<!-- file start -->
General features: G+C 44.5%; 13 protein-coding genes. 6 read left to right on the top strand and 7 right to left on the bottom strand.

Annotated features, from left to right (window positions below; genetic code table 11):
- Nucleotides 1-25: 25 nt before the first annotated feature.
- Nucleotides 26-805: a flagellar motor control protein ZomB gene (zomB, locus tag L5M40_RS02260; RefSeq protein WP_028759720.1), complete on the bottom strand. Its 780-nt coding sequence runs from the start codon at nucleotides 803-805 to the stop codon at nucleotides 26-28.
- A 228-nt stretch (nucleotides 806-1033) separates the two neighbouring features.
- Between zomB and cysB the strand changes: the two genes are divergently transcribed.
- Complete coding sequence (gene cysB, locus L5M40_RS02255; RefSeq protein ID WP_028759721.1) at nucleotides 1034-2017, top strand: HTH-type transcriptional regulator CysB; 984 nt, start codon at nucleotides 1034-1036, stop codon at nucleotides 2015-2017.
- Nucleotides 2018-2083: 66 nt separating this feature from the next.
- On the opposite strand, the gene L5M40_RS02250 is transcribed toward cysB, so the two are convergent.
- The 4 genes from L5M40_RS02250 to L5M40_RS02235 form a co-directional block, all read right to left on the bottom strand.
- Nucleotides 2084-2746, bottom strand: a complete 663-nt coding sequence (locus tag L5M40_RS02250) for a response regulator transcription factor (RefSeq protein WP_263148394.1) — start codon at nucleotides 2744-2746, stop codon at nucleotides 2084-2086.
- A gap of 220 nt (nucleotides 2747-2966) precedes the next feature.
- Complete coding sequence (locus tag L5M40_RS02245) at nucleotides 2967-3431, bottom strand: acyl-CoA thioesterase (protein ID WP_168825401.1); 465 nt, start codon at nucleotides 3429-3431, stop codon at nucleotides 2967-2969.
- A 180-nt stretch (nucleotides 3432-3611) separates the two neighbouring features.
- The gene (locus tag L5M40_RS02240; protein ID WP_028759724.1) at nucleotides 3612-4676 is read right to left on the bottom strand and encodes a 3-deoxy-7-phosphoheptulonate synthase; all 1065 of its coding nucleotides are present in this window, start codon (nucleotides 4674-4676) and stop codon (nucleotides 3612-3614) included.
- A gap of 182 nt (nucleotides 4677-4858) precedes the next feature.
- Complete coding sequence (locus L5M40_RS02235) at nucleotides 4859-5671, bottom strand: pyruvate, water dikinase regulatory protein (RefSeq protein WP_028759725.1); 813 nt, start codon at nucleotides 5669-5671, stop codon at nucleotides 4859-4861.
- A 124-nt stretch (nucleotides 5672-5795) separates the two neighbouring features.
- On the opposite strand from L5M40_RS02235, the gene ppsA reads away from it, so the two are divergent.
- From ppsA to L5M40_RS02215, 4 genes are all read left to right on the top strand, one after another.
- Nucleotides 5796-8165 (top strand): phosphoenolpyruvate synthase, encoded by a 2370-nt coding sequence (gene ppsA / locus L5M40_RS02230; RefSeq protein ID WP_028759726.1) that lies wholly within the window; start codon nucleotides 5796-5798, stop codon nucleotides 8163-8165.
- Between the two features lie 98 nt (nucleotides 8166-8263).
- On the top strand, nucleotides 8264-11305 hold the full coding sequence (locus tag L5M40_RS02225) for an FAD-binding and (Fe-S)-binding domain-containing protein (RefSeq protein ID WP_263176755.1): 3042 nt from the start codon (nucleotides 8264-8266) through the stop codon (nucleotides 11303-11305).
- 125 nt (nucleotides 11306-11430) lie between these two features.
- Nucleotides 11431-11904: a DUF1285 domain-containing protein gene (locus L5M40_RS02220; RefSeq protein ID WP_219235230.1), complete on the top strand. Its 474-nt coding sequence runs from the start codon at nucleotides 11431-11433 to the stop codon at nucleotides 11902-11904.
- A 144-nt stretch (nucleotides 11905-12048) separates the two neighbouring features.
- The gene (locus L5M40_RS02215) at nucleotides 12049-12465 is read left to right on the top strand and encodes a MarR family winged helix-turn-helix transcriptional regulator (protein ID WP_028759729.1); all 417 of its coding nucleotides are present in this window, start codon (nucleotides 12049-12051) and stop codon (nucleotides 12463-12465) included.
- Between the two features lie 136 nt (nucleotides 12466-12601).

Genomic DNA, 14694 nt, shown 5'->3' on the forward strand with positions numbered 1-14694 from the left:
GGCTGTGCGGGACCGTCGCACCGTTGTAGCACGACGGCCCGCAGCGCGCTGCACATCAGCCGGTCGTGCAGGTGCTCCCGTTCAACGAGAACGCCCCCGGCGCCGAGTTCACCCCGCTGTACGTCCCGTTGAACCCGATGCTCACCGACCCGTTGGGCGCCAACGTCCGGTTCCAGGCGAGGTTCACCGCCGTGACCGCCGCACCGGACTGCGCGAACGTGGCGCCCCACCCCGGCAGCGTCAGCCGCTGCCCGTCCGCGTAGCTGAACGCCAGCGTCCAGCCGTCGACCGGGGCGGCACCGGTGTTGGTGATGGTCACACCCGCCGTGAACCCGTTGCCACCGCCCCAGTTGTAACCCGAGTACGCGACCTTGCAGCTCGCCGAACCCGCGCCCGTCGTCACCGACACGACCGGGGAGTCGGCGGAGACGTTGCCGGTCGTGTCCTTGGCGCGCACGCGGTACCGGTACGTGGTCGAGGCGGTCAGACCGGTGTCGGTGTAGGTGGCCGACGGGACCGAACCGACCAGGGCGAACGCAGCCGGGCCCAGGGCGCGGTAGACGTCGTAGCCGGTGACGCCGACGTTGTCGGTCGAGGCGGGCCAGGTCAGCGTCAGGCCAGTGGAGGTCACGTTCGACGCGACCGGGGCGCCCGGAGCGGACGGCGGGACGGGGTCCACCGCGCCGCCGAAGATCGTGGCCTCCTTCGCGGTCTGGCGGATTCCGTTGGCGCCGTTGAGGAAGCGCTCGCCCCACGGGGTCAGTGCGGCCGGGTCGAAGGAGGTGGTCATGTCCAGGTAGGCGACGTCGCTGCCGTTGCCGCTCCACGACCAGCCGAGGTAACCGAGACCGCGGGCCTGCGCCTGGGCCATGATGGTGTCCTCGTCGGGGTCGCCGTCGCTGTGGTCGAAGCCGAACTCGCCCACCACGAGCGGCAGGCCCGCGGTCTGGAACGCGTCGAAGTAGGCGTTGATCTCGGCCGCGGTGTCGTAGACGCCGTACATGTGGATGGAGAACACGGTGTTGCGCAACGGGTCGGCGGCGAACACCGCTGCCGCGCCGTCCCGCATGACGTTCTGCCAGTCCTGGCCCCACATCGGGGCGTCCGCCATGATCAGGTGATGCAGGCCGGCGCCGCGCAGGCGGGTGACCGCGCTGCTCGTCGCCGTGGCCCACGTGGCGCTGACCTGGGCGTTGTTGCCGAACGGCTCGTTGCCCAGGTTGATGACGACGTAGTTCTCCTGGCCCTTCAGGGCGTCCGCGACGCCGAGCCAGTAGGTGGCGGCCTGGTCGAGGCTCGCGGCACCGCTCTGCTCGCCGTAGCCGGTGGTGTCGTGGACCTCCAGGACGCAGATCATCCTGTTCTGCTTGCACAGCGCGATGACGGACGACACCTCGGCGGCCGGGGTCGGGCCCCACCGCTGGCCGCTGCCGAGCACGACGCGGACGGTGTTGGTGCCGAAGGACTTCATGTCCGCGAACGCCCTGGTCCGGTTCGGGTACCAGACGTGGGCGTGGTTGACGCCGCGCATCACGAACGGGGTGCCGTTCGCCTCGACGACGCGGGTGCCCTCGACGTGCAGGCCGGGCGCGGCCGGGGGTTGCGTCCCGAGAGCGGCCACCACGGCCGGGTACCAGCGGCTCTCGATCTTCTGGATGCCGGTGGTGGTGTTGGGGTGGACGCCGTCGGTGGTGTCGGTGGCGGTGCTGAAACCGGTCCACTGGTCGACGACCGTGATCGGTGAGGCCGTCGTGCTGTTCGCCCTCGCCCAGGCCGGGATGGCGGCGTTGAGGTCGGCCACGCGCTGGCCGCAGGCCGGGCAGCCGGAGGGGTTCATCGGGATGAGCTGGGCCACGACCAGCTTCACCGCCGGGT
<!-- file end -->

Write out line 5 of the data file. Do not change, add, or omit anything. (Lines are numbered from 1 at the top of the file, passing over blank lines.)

- A 228-nt stretch (nucleotides 806-1033) separates the two neighbouring features.